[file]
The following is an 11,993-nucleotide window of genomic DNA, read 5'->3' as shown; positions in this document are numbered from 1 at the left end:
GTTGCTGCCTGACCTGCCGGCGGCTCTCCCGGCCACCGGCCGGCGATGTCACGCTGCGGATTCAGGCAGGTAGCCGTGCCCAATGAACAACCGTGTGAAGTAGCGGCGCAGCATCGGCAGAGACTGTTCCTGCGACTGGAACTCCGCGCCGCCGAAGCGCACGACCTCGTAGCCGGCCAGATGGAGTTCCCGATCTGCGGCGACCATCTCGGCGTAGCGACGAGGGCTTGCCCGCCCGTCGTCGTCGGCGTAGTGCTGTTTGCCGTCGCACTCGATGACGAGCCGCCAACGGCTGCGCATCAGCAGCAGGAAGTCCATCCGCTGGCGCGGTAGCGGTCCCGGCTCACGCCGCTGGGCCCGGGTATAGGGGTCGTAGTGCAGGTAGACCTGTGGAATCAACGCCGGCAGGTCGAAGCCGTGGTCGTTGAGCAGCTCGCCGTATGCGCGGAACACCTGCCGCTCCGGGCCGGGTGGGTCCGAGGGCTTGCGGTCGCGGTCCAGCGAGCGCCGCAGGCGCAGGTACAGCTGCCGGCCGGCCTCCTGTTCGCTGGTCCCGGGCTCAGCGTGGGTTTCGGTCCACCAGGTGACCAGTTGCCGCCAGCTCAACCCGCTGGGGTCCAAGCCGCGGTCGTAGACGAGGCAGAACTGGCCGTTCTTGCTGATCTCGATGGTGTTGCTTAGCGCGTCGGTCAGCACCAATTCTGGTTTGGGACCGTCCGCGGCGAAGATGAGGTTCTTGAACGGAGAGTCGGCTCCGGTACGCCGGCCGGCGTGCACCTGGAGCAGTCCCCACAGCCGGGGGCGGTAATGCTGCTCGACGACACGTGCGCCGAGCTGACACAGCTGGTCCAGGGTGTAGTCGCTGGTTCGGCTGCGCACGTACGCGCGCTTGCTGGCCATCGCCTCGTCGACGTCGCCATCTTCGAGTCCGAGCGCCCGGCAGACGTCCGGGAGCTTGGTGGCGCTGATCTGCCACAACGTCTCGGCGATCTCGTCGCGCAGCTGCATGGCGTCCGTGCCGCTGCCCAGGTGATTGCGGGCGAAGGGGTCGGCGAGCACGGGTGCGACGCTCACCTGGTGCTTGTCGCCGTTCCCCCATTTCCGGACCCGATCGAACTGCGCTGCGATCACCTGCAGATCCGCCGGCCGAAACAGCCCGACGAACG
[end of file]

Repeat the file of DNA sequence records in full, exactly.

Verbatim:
The following is an 11,993-nucleotide window of genomic DNA, read 5'->3' as shown; positions in this document are numbered from 1 at the left end:
GTTGCTGCCTGACCTGCCGGCGGCTCTCCCGGCCACCGGCCGGCGATGTCACGCTGCGGATTCAGGCAGGTAGCCGTGCCCAATGAACAACCGTGTGAAGTAGCGGCGCAGCATCGGCAGAGACTGTTCCTGCGACTGGAACTCCGCGCCGCCGAAGCGCACGACCTCGTAGCCGGCCAGATGGAGTTCCCGATCTGCGGCGACCATCTCGGCGTAGCGACGAGGGCTTGCCCGCCCGTCGTCGTCGGCGTAGTGCTGTTTGCCGTCGCACTCGATGACGAGCCGCCAACGGCTGCGCATCAGCAGCAGGAAGTCCATCCGCTGGCGCGGTAGCGGTCCCGGCTCACGCCGCTGGGCCCGGGTATAGGGGTCGTAGTGCAGGTAGACCTGTGGAATCAACGCCGGCAGGTCGAAGCCGTGGTCGTTGAGCAGCTCGCCGTATGCGCGGAACACCTGCCGCTCCGGGCCGGGTGGGTCCGAGGGCTTGCGGTCGCGGTCCAGCGAGCGCCGCAGGCGCAGGTACAGCTGCCGGCCGGCCTCCTGTTCGCTGGTCCCGGGCTCAGCGTGGGTTTCGGTCCACCAGGTGACCAGTTGCCGCCAGCTCAACCCGCTGGGGTCCAAGCCGCGGTCGTAGACGAGGCAGAACTGGCCGTTCTTGCTGATCTCGATGGTGTTGCTTAGCGCGTCGGTCAGCACCAATTCTGGTTTGGGACCGTCCGCGGCGAAGATGAGGTTCTTGAACGGAGAGTCGGCTCCGGTACGCCGGCCGGCGTGCACCTGGAGCAGTCCCCACAGCCGGGGGCGGTAATGCTGCTCGACGACACGTGCGCCGAGCTGACACAGCTGGTCCAGGGTGTAGTCGCTGGTTCGGCTGCGCACGTACGCGCGCTTGCTGGCCATCGCCTCGTCGACGTCGCCATCTTCGAGTCCGAGCGCCCGGCAGACGTCCGGGAGCTTGGTGGCGCTGATCTGCCACAACGTCTCGGCGATCTCGTCGCGCAGCTGCATGGCGTCCGTGCCGCTGCCCAGGTGATTGCGGGCGAAGGGGTCGGCGAGCACGGGTGCGACGCTCACCTGGTGCTTGTCGCCGTTCCCCCATTTCCGGACCCGATCGAACTGCGCTGCGATCACCTGCAGATCCGCCGGCCGAAACAGCCCGACGAACG